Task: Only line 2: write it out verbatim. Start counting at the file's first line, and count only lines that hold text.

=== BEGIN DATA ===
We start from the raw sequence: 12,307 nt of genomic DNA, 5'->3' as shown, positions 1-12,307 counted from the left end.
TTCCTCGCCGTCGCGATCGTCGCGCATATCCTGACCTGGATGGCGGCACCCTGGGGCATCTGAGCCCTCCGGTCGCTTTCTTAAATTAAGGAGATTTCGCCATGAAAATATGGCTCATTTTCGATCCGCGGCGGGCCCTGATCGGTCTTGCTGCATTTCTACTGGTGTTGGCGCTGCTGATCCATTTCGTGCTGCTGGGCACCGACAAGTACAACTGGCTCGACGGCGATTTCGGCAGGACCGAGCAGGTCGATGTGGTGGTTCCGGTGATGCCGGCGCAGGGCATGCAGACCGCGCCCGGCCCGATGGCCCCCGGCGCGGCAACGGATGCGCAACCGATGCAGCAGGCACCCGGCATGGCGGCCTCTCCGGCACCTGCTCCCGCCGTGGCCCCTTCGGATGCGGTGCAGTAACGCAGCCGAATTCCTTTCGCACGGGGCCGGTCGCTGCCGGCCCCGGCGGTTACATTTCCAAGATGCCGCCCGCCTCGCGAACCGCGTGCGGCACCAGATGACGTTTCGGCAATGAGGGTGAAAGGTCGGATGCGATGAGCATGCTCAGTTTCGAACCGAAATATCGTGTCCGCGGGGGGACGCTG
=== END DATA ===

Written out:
TTCCTCGCCGTCGCGATCGTCGCGCATATCCTGACCTGGATGGCGGCACCCTGGGGCATCTGAGCCCTCCGGTCGCTTTCTTAAATTAAGGAGATTTCGCCATGAAAATATGGCTCATTTTCGATCCGCGGCGGGCCCTGATCGGTCTTGCTGCATTTCTACTGGTGTTGGCGCTGCTGATCCATTTCGTGCTGCTGGGCACCGACAAGTACAACTGGCTCGACGGCGATTTCGGCAGGACCGAGCAGGTCGATGTGGTGGTTCCGGTGATGCCGGCGCAGGGCATGCAGACCGCGCCCGGCCCGATGGCCCCCGGCGCGGCAACGGATGCGCAACCGATGCAGCAGGCACCCGGCATGGCGGCCTCTCCGGCACCTGCTCCCGCCGTGGCCCCTTCGGATGCGGTGCAGTAACGCAGCCGAATTCCTTTCGCACGGGGCCGGTCGCTGCCGGCCCCGGCGGTTACATTTCCAAGATGCCGCCCGCCTCGCGAACCGCGTGCGGCACCAGATGACGTTTCGGCAATGAGGGTGAAAGGTCGGATGCGATGAGCATGCTCAGTTTCGAACCGAAATATCGTGTCCGCGGGGGGACGCTG